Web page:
In November, Fauci had said in a CBS News interview, “I represent the science.”

Paul, who is an eye doctor, brought up some of Fauci’s emails showing that he and Dr. Francis Collins, director of the National Institutes of Health, sought a “quick and devastating published takedown” of epidemiologists from Harvard, Oxford, and Stanford universities who had divergent ideas. 

“This is not only antithetical to the scientific method, it’s the epitome of cheap politics,” Paul said to Fauci. 

Fauci noted that the email in question came from Collins to him.

“In usual fashion, Senator, you are distorting everything about me,” Fauci said. 

He later added:  “As usual, Senator, you are incorrect in almost everything you say.”

Fauci said that he and family members have faced threats and harassment. He mentioned a man who was arrested in December for having an AR-15 in his car and saying that he was driving to Washington to kill Fauci and others.

Facui went on to accuse Paul of stirring people up, and showed a printout from the senator’s campaign website that said, “Fire Fauci.”

“Go to the Rand Paul website and you see ‘Fire Dr. Fauci’ with a little box that says, ‘Contribute here,’” Fauci said. “You can do $5, $10, $20, $100.” 

Paul responded that Fauci did not address his questions. 

“You have politically attacked your colleagues in a politically reprehensible way, to attack their reputation. You won’t defend it,” the Kentucky Republican said.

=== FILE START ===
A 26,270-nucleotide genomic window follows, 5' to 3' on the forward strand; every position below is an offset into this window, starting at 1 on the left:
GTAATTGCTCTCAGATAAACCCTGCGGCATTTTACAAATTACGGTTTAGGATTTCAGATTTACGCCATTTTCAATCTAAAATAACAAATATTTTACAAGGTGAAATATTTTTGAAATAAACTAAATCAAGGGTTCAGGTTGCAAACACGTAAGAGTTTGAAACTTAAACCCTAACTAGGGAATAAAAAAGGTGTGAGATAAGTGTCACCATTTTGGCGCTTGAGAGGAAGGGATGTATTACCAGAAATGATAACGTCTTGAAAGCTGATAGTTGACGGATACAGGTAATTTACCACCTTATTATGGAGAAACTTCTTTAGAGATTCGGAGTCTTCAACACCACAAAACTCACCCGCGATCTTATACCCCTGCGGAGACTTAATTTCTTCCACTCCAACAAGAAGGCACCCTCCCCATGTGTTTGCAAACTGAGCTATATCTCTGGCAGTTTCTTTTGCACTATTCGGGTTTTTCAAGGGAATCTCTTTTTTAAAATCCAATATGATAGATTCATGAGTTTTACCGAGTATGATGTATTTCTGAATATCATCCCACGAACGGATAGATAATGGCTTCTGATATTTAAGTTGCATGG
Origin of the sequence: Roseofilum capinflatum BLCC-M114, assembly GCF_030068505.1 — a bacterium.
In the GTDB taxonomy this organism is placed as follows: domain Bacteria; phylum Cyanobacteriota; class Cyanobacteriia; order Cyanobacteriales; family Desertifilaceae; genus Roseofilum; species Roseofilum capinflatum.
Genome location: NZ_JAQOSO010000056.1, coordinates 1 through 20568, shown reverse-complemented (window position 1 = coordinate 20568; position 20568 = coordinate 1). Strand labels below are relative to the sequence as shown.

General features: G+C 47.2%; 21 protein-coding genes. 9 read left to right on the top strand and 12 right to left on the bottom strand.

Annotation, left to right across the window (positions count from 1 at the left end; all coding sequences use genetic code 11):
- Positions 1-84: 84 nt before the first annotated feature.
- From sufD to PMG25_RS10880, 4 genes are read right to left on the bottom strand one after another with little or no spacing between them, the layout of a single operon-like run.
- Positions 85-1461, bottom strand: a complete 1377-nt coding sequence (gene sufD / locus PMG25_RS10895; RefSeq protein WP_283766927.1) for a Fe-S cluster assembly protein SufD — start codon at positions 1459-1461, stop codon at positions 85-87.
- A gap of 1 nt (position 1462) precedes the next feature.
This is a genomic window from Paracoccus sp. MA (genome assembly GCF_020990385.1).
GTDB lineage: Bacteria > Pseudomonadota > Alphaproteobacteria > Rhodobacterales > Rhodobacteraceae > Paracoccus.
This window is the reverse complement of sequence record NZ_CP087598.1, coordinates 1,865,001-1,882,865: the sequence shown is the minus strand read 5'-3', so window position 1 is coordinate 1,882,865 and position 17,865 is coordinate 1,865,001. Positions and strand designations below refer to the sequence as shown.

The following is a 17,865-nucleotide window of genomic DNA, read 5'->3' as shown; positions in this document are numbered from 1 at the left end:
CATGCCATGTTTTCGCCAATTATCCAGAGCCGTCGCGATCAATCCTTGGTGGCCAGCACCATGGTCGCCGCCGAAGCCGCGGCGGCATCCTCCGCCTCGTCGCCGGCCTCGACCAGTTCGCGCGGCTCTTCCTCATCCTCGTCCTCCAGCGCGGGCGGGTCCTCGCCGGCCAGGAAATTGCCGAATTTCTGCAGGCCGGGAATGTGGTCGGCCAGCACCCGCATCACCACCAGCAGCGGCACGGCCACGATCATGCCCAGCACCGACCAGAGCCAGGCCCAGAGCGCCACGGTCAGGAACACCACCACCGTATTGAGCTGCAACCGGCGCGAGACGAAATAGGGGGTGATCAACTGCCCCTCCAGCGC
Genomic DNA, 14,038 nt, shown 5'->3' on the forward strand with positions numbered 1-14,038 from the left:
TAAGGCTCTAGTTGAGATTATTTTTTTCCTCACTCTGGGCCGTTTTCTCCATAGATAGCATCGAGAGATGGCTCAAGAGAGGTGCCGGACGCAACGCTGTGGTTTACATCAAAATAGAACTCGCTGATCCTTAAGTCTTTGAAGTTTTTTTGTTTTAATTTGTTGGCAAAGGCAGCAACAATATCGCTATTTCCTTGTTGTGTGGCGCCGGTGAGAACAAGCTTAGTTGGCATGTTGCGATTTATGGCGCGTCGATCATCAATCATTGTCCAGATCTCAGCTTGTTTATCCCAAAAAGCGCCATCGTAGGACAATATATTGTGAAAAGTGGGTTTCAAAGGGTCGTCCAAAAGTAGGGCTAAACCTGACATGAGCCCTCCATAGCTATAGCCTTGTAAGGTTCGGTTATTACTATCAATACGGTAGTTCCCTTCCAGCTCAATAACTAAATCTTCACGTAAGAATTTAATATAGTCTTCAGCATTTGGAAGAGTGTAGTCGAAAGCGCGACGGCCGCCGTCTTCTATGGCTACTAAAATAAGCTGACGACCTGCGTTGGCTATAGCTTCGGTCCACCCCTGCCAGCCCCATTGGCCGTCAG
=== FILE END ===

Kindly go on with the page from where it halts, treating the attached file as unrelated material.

Paul later told Fauci: “Yes, there is a great deal of dissatisfaction with you, and many people want you to go, but nobody wishes you violence.”

3. Testing Money ‘Diverted’?

Sen. Susan Collins, R-Maine, said a lack of federal orders for COVID-19 tests between January and September 2021 caused test manufacturers to begin reducing production. 

In Maine, she said, manufacturers laid off workers. 

“It appears the administration simply failed to anticipate our testing needs,” Collins told HHS official O’Connell, adding:

As a former assistant secretary of health recently pointed out, a lack of federal orders for tests between January and September of 2021 caused the manufacturers to start reducing their lines and lay workers off.

I don’t believe we are in the position we are in now due to a lack of funding, but rather a lack of planning. My question to you is, has any of this funding–this close to $83 billion that was supposed to be used for testing–been diverted for other purposes? 

“Testing remains a priority for this administration,” O’Connell replied. “All the work we’ve done on testing has been to promote the priorities of expanding the number of testing sites available, expanding the type of tests available for using in the United States, expanding the supply of tests in the United States, and [lowering] the costs of tests.”